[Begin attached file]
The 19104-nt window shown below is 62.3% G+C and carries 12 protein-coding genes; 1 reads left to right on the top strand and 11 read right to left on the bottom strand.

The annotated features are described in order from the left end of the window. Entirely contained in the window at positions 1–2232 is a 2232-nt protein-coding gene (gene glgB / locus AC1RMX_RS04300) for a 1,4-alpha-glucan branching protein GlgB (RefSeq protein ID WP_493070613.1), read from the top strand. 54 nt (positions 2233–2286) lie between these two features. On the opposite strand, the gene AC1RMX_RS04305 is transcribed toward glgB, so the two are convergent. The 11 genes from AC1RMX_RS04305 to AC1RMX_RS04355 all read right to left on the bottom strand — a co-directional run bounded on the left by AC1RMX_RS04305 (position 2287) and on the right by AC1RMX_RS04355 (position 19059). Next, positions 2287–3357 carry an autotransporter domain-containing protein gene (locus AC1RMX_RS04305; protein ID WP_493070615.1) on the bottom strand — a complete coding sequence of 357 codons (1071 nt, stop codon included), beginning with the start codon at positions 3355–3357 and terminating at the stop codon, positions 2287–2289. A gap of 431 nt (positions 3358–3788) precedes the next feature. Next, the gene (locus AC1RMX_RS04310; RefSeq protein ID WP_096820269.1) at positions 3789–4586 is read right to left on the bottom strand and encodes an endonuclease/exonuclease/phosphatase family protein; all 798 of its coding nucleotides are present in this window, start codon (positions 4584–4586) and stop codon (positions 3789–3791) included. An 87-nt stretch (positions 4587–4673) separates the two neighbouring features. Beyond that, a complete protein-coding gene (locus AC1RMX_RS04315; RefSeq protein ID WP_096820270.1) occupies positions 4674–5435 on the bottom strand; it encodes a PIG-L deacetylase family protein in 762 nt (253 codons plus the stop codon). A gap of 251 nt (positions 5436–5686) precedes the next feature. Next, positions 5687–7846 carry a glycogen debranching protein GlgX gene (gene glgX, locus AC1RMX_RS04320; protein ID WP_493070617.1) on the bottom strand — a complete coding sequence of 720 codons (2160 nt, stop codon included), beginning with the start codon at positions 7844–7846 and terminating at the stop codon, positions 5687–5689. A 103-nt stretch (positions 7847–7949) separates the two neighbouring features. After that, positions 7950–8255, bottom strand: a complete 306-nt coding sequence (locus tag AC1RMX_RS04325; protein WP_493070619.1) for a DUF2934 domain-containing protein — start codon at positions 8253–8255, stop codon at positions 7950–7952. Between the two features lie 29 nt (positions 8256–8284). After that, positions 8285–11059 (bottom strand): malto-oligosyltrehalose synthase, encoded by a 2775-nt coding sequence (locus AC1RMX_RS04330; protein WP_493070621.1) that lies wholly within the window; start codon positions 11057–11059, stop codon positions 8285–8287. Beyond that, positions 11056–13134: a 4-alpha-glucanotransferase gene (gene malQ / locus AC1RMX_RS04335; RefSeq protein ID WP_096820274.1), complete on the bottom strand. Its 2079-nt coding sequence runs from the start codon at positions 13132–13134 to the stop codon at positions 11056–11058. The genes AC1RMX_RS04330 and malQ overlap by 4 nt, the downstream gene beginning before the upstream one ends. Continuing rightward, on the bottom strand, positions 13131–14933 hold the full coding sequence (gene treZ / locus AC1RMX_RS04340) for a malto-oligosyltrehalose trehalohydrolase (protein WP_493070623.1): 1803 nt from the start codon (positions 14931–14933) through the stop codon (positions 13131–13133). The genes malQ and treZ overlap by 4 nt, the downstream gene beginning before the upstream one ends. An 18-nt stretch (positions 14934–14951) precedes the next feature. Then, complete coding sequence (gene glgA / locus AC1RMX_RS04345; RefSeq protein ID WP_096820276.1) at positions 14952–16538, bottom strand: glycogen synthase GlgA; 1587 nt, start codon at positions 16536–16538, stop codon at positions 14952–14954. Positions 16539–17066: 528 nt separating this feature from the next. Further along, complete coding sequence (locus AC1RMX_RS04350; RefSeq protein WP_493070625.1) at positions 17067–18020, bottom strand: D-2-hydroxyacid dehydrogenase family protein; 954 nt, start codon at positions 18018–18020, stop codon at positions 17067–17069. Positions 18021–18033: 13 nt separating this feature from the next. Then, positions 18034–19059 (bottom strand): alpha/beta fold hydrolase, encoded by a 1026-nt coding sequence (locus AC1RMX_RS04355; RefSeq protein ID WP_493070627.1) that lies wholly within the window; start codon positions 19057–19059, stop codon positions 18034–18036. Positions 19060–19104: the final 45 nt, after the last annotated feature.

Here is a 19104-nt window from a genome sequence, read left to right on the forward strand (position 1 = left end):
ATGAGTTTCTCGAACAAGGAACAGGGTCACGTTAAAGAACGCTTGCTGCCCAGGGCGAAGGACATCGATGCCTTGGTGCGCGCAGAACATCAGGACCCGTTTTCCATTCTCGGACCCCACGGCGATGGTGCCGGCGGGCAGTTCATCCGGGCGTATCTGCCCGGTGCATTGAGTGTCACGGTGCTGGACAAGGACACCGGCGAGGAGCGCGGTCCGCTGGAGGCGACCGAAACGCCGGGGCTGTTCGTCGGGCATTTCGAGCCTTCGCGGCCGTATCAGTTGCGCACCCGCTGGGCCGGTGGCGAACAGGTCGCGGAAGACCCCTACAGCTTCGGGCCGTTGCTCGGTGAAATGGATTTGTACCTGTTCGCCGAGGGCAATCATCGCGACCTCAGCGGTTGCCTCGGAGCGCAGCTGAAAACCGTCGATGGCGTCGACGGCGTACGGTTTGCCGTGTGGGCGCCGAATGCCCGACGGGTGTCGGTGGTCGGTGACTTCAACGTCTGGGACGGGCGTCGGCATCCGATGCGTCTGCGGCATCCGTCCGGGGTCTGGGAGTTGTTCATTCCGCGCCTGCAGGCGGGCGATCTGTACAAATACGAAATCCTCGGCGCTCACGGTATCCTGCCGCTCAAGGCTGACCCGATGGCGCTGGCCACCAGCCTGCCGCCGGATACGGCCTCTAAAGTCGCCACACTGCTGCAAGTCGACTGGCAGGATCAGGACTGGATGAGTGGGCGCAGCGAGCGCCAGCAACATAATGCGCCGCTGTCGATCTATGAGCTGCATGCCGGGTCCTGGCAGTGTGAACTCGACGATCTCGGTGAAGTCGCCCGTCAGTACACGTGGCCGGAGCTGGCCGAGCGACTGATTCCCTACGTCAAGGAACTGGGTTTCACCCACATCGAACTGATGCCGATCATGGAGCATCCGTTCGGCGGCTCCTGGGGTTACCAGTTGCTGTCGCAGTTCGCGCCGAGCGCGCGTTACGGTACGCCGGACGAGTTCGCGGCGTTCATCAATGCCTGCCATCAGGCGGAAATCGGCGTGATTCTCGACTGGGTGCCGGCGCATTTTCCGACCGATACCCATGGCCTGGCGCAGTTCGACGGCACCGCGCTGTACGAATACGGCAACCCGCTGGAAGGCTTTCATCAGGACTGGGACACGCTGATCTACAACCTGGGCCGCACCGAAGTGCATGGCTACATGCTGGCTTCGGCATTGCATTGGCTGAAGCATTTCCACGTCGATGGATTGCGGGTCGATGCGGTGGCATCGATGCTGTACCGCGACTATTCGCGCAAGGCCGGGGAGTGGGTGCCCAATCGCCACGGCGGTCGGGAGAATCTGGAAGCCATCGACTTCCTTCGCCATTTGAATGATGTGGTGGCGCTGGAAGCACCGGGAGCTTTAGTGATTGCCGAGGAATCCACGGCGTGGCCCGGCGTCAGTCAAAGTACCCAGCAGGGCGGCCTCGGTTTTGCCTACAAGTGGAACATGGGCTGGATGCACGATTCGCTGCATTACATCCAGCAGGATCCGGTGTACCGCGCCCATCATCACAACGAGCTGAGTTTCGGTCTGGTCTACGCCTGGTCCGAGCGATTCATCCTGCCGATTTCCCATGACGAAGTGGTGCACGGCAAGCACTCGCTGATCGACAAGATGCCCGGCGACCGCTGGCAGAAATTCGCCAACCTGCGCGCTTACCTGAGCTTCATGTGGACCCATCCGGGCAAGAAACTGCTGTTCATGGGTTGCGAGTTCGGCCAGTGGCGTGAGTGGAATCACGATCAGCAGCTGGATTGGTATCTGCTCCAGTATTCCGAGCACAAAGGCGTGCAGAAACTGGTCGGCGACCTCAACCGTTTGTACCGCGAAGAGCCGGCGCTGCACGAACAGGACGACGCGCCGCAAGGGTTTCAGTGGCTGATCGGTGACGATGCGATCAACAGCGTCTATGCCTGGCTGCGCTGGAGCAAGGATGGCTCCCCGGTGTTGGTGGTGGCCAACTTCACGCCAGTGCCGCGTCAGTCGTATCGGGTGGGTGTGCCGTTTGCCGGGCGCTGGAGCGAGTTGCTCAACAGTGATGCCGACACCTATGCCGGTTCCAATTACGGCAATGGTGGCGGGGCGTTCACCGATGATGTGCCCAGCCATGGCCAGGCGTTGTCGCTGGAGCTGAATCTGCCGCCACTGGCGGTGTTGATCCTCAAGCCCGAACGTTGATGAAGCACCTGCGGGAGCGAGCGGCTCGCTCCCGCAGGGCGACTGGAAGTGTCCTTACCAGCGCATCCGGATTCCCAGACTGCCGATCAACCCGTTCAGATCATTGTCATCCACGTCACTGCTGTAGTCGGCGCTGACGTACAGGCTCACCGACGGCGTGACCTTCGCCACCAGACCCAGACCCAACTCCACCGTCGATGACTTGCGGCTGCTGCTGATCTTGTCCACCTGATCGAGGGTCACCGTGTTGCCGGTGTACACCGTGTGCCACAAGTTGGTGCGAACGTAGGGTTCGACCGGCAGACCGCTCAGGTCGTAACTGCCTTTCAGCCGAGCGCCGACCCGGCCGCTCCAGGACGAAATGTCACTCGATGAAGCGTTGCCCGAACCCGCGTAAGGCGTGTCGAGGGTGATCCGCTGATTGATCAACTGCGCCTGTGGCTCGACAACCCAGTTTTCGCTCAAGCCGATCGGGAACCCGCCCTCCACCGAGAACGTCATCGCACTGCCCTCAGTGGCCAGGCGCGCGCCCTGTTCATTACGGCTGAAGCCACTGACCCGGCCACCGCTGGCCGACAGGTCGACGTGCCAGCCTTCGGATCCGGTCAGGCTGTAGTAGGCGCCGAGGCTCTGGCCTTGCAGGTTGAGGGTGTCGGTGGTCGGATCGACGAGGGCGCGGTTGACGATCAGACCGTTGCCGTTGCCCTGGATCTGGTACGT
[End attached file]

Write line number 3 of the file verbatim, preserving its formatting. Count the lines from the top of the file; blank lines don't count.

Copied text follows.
Here is a 19104-nt window from a genome sequence, read left to right on the forward strand (position 1 = left end):